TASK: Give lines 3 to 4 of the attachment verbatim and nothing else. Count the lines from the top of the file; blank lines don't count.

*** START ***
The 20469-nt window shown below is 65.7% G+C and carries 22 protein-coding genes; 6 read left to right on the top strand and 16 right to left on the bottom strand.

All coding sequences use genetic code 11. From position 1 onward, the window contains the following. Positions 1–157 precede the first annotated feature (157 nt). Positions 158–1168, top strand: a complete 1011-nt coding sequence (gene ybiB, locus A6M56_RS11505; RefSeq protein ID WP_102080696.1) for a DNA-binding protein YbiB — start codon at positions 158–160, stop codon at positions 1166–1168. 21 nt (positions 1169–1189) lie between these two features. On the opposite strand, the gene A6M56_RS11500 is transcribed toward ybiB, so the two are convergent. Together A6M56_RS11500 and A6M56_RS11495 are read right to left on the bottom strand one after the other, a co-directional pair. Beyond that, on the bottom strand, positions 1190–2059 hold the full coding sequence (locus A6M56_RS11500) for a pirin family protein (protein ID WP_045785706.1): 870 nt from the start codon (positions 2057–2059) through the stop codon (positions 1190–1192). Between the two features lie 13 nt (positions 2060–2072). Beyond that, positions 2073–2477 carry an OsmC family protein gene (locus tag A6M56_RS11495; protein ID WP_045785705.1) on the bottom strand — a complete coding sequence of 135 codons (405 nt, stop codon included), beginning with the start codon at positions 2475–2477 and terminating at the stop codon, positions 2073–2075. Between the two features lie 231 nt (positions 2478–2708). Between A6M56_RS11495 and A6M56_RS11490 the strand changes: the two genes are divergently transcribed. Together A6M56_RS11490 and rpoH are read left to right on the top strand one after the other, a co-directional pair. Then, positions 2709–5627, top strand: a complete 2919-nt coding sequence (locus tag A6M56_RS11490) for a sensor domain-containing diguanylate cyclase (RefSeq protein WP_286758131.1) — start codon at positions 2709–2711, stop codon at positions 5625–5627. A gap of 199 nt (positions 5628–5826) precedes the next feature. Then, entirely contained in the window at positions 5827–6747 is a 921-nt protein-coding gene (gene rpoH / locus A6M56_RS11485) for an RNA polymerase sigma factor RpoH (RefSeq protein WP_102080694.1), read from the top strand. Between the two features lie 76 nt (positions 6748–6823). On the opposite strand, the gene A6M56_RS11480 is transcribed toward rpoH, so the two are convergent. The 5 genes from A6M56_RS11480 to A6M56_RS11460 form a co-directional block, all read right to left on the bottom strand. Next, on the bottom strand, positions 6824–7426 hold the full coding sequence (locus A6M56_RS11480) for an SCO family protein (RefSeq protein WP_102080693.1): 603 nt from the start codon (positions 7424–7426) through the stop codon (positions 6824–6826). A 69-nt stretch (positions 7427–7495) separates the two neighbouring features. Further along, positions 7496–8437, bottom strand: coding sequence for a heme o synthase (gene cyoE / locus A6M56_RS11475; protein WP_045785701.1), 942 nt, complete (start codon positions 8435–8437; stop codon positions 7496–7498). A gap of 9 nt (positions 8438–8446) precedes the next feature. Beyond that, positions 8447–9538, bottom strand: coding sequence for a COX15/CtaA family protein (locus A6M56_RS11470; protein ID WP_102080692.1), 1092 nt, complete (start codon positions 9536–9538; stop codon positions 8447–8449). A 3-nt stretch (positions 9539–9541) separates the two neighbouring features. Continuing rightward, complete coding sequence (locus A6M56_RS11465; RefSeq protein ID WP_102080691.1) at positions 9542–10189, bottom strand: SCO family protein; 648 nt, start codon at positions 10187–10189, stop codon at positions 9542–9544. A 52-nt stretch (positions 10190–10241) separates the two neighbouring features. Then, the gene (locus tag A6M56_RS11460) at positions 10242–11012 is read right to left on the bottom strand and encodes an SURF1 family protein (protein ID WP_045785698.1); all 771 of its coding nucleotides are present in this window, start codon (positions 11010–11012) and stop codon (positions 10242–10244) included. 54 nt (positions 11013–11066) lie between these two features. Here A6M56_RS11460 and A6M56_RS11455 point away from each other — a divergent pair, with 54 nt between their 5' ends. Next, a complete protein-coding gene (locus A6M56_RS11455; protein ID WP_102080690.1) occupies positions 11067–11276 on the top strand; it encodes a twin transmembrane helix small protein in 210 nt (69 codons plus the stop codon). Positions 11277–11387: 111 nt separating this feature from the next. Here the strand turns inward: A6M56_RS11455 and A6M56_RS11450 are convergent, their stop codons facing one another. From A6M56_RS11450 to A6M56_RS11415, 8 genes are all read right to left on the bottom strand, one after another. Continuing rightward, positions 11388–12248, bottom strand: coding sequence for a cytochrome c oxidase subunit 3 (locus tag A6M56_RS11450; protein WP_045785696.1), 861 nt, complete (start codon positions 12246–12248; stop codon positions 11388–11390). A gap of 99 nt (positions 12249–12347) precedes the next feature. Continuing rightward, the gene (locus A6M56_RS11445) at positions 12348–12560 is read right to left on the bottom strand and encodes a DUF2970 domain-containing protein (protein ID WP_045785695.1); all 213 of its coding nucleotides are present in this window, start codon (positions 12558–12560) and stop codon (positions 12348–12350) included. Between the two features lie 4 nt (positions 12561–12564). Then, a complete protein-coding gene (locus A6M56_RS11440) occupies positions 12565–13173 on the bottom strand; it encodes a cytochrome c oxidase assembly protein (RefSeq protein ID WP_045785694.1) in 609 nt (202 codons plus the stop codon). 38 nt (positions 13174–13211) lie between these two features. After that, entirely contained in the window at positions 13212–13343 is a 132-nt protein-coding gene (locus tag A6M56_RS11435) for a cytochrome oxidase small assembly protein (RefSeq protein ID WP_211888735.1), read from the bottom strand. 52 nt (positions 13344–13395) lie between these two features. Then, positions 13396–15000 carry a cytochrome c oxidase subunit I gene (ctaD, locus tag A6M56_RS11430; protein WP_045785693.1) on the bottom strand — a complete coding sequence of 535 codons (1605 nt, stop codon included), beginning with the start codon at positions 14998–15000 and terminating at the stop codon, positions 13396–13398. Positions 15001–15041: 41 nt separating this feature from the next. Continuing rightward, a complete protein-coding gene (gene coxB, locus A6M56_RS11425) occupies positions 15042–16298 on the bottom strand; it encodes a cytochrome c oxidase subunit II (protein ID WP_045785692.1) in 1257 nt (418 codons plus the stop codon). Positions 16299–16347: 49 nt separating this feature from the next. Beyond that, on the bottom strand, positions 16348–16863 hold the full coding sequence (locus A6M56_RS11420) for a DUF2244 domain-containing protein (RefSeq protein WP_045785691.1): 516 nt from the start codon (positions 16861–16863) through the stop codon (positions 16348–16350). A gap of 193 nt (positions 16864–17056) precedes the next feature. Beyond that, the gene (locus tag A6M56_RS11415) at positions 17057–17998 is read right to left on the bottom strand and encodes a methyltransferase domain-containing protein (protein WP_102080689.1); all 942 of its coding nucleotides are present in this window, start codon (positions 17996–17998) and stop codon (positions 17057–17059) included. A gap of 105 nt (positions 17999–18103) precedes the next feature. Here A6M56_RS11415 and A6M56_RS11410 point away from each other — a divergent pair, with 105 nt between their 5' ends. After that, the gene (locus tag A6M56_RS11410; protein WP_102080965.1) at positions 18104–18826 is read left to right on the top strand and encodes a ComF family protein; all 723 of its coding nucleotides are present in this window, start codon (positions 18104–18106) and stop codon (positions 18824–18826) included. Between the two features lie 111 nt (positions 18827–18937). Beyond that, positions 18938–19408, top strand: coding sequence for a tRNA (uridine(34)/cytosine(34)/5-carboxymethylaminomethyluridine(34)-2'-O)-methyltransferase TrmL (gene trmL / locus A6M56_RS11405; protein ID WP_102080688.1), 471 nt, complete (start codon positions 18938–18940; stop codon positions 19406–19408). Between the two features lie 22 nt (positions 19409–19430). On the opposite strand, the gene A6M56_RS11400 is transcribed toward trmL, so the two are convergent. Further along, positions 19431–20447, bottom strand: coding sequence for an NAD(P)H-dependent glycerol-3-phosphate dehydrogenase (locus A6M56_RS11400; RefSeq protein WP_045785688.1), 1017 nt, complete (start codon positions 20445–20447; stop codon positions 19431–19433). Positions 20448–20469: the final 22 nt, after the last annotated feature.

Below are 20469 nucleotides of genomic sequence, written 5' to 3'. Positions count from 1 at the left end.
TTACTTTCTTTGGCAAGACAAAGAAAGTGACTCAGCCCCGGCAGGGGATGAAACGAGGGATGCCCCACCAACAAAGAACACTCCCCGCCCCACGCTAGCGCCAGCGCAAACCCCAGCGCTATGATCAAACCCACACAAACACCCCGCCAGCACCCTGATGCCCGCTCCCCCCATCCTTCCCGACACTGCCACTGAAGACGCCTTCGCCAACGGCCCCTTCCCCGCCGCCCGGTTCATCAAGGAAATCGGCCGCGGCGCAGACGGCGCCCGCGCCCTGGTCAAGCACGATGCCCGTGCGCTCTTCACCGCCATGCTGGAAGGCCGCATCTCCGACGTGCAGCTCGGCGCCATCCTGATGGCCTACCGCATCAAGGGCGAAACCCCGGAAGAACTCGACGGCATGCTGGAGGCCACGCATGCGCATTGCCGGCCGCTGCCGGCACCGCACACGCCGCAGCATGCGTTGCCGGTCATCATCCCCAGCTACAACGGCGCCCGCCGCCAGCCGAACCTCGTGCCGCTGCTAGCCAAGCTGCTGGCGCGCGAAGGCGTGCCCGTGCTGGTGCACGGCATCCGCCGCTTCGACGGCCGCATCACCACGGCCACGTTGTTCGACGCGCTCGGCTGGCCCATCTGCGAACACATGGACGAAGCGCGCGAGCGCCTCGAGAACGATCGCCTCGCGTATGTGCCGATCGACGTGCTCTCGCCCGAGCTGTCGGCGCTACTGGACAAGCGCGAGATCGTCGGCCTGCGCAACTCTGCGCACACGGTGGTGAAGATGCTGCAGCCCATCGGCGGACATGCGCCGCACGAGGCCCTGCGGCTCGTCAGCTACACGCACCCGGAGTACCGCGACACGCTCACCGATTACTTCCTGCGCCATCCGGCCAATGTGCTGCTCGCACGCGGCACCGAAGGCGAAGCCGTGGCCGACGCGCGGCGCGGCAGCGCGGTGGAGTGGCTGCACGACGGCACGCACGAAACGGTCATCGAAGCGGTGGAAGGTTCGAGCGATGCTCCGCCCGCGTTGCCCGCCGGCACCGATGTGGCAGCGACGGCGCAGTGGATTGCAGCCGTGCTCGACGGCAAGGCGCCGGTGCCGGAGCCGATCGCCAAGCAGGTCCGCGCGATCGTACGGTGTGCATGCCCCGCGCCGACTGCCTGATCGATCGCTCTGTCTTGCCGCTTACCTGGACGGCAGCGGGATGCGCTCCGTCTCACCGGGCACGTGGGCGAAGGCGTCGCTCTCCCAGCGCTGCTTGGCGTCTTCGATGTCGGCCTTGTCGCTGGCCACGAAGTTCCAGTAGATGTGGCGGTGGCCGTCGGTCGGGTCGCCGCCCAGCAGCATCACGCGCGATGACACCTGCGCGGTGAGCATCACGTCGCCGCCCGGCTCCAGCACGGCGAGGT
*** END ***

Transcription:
Below are 20469 nucleotides of genomic sequence, written 5' to 3'. Positions count from 1 at the left end.
TTACTTTCTTTGGCAAGACAAAGAAAGTGACTCAGCCCCGGCAGGGGATGAAACGAGGGATGCCCCACCAACAAAGAACACTCCCCGCCCCACGCTAGCGCCAGCGCAAACCCCAGCGCTATGATCAAACCCACACAAACACCCCGCCAGCACCCTGATGCCCGCTCCCCCCATCCTTCCCGACACTGCCACTGAAGACGCCTTCGCCAACGGCCCCTTCCCCGCCGCCCGGTTCATCAAGGAAATCGGCCGCGGCGCAGACGGCGCCCGCGCCCTGGTCAAGCACGATGCCCGTGCGCTCTTCACCGCCATGCTGGAAGGCCGCATCTCCGACGTGCAGCTCGGCGCCATCCTGATGGCCTACCGCATCAAGGGCGAAACCCCGGAAGAACTCGACGGCATGCTGGAGGCCACGCATGCGCATTGCCGGCCGCTGCCGGCACCGCACACGCCGCAGCATGCGTTGCCGGTCATCATCCCCAGCTACAACGGCGCCCGCCGCCAGCCGAACCTCGTGCCGCTGCTAGCCAAGCTGCTGGCGCGCGAAGGCGTGCCCGTGCTGGTGCACGGCATCCGCCGCTTCGACGGCCGCATCACCACGGCCACGTTGTTCGACGCGCTCGGCTGGCCCATCTGCGAACACATGGACGAAGCGCGCGAGCGCCTCGAGAACGATCGCCTCGCGTATGTGCCGATCGACGTGCTCTCGCCCGAGCTGTCGGCGCTACTGGACAAGCGCGAGATCGTCGGCCTGCGCAACTCTGCGCACACGGTGGTGAAGATGCTGCAGCCCATCGGCGGACATGCGCCGCACGAGGCCCTGCGGCTCGTCAGCTACACGCACCCGGAGTACCGCGACACGCTCACCGATTACTTCCTGCGCCATCCGGCCAATGTGCTGCTCGCACGCGGCACCGAAGGCGAAGCCGTGGCCGACGCGCGGCGCGGCAGCGCGGTGGAGTGGCTGCACGACGGCACGCACGAAACGGTCATCGAAGCGGTGGAAGGTTCGAGCGATGCTCCGCCCGCGTTGCCCGCCGGCACCGATGTGGCAGCGACGGCGCAGTGGATTGCAGCCGTGCTCGACGGCAAGGCGCCGGTGCCGGAGCCGATCGCCAAGCAGGTCCGCGCGATCGTACGGTGTGCATGCCCCGCGCCGACTGCCTGATCGATCGCTCTGTCTTGCCGCTTACCTGGACGGCAGCGGGATGCGCTCCGTCTCACCGGGCACGTGGGCGAAGGCGTCGCTCTCCCAGCGCTGCTTGGCGTCTTCGATGTCGGCCTTGTCGCTGGCCACGAAGTTCCAGTAGATGTGGCGGTGGCCGTCGGTCGGGTCGCCGCCCAGCAGCATCACGCGCGATGACACCTGCGCGGTGAGCATCACGTCGCCGCCCGGCTCCAGCACGGCGAGGT